A banner behind the grandstand at the May 9 parade in Moscow was notable for what it ignored, marking World War II as having lasted from 1941-1945. By overlooking the two preceding years when the Soviet Union had allied with Nazi Germany such a banner whitewashes, among other horrible things, a tacit agreement to split Poland between the two. In light of contemporary attempts to carve up Ukraine this is particularly tasteless and makes anybody who voluntarily attended the parade somewhat complicit in the lies. Prime Minister Robert Fico did not attend the parade.
Though going to Moscow at all these days is admittedly politically charged, Fico’s anniversary celebration balancing act – which in addition to Moscow saw him stop in Poland at a ceremony attended by Ukrainian President Petro Poroshenko – actually looked a little bit like real diplomacy.
Slovakia’s own Nazi-allied history gives this some meaning. As Fico noted in declining to attend the Moscow celebrations he “would cast doubt over a tenet that forms the pillar of our statehood: namely, our stance on fascism, the fight against fascism and respect for its victims.”
As painful as it is to say so, he might be right. Slovakia was not an innocent bystander in World War II. Anyone who pretends otherwise is trying to rewrite history themselves. The Slovak wartime state was fascist and a friend to the Nazis. This is different than Poland or the Czech Republic, for example.
Slovaks rightfully celebrate the Slovak National Uprising that came in 1944, and it would be irresponsible to allege that all Slovaks were loyal to Jozef Tiso’s regime in the years before that. Still, refusing to acknowledge the country’s willing cooperation with the Nazis in the years before 1944 – and express regret for doing so – is no different than Putin’s attempt to say World War II began in 1941.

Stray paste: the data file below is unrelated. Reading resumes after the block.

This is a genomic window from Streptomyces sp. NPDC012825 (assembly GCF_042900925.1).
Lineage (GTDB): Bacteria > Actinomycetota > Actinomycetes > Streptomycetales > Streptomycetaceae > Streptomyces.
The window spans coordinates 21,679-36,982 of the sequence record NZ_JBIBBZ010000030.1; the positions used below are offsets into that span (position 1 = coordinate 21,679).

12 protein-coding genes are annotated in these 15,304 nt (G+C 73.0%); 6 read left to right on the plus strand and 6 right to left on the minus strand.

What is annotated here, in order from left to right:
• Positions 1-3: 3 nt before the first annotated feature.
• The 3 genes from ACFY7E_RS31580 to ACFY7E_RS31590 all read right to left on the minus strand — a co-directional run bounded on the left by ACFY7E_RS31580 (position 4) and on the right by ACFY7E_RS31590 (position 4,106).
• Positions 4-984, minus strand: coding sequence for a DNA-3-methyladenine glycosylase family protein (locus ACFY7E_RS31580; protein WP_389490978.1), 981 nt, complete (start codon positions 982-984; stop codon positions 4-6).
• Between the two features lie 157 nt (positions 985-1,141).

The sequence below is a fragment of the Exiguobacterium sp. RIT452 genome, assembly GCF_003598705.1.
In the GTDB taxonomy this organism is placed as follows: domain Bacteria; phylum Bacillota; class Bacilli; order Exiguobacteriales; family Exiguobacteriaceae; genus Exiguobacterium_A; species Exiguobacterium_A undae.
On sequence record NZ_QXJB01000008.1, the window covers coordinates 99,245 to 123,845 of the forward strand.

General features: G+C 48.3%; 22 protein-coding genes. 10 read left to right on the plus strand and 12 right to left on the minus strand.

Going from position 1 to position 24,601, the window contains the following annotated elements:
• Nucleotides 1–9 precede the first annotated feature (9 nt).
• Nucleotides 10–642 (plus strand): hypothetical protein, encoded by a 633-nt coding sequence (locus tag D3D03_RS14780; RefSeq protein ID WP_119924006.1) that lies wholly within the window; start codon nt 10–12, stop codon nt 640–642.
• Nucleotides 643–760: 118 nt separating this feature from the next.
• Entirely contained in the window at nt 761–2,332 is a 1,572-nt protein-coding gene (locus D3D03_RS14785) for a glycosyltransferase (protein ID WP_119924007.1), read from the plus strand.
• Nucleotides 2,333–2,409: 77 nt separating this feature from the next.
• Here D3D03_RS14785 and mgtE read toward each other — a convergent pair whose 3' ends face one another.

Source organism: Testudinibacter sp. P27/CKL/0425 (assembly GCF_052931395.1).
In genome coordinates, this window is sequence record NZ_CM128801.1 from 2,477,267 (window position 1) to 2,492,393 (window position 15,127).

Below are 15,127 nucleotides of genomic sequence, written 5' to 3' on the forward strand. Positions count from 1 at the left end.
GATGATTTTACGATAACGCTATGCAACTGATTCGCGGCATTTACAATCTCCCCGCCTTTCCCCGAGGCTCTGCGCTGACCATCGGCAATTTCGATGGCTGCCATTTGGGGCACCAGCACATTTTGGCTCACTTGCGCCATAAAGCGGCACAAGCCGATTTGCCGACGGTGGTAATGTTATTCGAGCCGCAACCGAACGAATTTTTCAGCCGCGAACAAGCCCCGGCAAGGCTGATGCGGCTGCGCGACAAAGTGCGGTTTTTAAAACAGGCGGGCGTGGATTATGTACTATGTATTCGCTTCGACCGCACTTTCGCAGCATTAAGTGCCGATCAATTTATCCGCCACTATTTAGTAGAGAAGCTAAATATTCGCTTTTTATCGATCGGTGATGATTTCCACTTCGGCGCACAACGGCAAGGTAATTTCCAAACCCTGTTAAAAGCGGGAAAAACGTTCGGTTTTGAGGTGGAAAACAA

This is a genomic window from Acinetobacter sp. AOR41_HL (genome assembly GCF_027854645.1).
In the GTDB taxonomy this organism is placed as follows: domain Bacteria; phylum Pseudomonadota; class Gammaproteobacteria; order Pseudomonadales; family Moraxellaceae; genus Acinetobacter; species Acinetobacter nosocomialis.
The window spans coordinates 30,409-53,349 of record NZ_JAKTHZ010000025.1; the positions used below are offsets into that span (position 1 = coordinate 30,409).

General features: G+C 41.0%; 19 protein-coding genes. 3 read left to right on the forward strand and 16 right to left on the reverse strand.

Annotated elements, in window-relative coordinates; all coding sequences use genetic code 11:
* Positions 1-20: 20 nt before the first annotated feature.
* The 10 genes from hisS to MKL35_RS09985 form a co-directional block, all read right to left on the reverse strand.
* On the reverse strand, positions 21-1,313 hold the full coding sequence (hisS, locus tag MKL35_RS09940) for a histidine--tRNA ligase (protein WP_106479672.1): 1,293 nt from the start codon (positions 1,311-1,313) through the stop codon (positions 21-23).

Fico attended a ceremony in Poland, did not attend the Moscow military parade, and did not meet with Putin face to face. In short, there was little that he did that indicated anything approaching support for Putin’s policies in Ukraine. It is fair to criticise some of the ambiguity he has displayed in the past, but there was nothing ambiguous in this trip – quite the opposite.
Fico went on to say that he would feel “very ashamed indeed, if we were to succumb to pressure only because history is becoming politicised again and purposefully abused”. He is right, and nothing he said or did indicates that he condones Russian attempts to spin World War II to its propaganda advantage today. In fact, he appears to be critical of such efforts.
Compare Fico’s trip to that of Czech President Miloš Zeman, who not only went to Moscow, but met with Putin and then began telling the press that the European Union could look to lift trade sanctions by the end of this year. No serious person believes Zeman has any influence on future EU policies toward Russia, nor does that have anything to do with commemorating the victims of World War II.
So far, the Fico government has remained loyal to the EU and NATO lines on Ukraine. There are reasons to question some of the things Fico has said in the past as it relates to the war in neighbouring Ukraine. Despite much speculation to the contrary his commemoration of World War II did almost nothing to indicate support for Russia’s current policies.
Slovakia was fascist, period. Slovak leaders have reason to go out of their way to emphasise that the country, in its contemporary form, regrets this and clearly condemns Nazism and all that it entailed. Fico did this, and did it fairly effectively. Now it’s time to start asking more substantive questions, like why is he now planning to go back to Moscow in June?
14. May 2015 at 15:13 | Benjamin Cunningham